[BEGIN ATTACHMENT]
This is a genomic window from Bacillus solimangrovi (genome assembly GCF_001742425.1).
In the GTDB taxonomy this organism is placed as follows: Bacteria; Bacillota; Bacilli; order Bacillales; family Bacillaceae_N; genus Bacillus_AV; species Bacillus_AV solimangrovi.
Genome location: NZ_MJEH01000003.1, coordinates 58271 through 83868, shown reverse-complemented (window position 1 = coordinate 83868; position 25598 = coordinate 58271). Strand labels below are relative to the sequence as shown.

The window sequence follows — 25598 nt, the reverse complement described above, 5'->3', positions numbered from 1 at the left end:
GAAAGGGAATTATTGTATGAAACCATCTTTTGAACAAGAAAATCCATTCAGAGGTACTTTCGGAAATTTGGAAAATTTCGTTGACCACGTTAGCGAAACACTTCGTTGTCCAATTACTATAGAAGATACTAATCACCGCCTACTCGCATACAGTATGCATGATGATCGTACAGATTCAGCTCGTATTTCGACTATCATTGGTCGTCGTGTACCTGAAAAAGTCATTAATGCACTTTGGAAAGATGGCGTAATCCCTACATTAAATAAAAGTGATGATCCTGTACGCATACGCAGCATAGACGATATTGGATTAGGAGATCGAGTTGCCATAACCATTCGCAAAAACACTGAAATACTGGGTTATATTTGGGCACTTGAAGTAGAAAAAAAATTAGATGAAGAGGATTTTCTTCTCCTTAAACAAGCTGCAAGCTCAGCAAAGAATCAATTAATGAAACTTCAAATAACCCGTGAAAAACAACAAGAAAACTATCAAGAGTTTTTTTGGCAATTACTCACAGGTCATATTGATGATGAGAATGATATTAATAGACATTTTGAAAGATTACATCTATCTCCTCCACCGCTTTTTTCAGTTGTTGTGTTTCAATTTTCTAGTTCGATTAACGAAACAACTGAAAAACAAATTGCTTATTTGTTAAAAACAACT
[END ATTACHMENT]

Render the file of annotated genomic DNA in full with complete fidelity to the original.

This is a genomic window from Bacillus solimangrovi (genome assembly GCF_001742425.1).
In the GTDB taxonomy this organism is placed as follows: Bacteria; Bacillota; Bacilli; order Bacillales; family Bacillaceae_N; genus Bacillus_AV; species Bacillus_AV solimangrovi.
Genome location: NZ_MJEH01000003.1, coordinates 58271 through 83868, shown reverse-complemented (window position 1 = coordinate 83868; position 25598 = coordinate 58271). Strand labels below are relative to the sequence as shown.

The window sequence follows — 25598 nt, the reverse complement described above, 5'->3', positions numbered from 1 at the left end:
GAAAGGGAATTATTGTATGAAACCATCTTTTGAACAAGAAAATCCATTCAGAGGTACTTTCGGAAATTTGGAAAATTTCGTTGACCACGTTAGCGAAACACTTCGTTGTCCAATTACTATAGAAGATACTAATCACCGCCTACTCGCATACAGTATGCATGATGATCGTACAGATTCAGCTCGTATTTCGACTATCATTGGTCGTCGTGTACCTGAAAAAGTCATTAATGCACTTTGGAAAGATGGCGTAATCCCTACATTAAATAAAAGTGATGATCCTGTACGCATACGCAGCATAGACGATATTGGATTAGGAGATCGAGTTGCCATAACCATTCGCAAAAACACTGAAATACTGGGTTATATTTGGGCACTTGAAGTAGAAAAAAAATTAGATGAAGAGGATTTTCTTCTCCTTAAACAAGCTGCAAGCTCAGCAAAGAATCAATTAATGAAACTTCAAATAACCCGTGAAAAACAACAAGAAAACTATCAAGAGTTTTTTTGGCAATTACTCACAGGTCATATTGATGATGAGAATGATATTAATAGACATTTTGAAAGATTACATCTATCTCCTCCACCGCTTTTTTCAGTTGTTGTGTTTCAATTTTCTAGTTCGATTAACGAAACAACTGAAAAACAAATTGCTTATTTGTTAAAAACAACT